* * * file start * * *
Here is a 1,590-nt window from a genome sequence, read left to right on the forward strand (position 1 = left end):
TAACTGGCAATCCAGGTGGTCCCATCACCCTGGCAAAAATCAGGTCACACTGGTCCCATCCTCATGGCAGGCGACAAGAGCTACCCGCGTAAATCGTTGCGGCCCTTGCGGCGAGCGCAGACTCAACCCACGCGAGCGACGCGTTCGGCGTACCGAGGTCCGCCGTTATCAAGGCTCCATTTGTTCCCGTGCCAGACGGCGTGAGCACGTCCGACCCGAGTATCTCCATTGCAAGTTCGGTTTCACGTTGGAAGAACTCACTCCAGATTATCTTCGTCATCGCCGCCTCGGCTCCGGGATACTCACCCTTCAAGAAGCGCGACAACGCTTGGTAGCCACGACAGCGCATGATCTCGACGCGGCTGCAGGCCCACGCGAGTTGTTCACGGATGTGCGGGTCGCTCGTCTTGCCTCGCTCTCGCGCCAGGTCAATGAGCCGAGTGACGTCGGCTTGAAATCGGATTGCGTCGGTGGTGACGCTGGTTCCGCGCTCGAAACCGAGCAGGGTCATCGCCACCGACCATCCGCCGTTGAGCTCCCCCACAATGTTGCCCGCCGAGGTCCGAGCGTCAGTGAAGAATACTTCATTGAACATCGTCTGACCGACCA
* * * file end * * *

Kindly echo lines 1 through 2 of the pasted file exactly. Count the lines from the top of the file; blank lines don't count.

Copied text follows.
Here is a 1,590-nt window from a genome sequence, read left to right on the forward strand (position 1 = left end):
TAACTGGCAATCCAGGTGGTCCCATCACCCTGGCAAAAATCAGGTCACACTGGTCCCATCCTCATGGCAGGCGACAAGAGCTACCCGCGTAAATCGTTGCGGCCCTTGCGGCGAGCGCAGACTCAACCCACGCGAGCGACGCGTTCGGCGTACCGAGGTCCGCCGTTATCAAGGCTCCATTTGTTCCCGTGCCAGACGGCGTGAGCACGTCCGACCCGAGTATCTCCATTGCAAGTTCGGTTTCACGTTGGAAGAACTCACTCCAGATTATCTTCGTCATCGCCGCCTCGGCTCCGGGATACTCACCCTTCAAGAAGCGCGACAACGCTTGGTAGCCACGACAGCGCATGATCTCGACGCGGCTGCAGGCCCACGCGAGTTGTTCACGGATGTGCGGGTCGCTCGTCTTGCCTCGCTCTCGCGCCAGGTCAATGAGCCGAGTGACGTCGGCTTGAAATCGGATTGCGTCGGTGGTGACGCTGGTTCCGCGCTCGAAACCGAGCAGGGTCATCGCCACCGACCATCCGCCGTTGAGCTCCCCCACAATGTTGCCCGCCGAGGTCCGAGCGTCAGTGAAGAATACTTCATTGAACATCGTCTGACCGACCA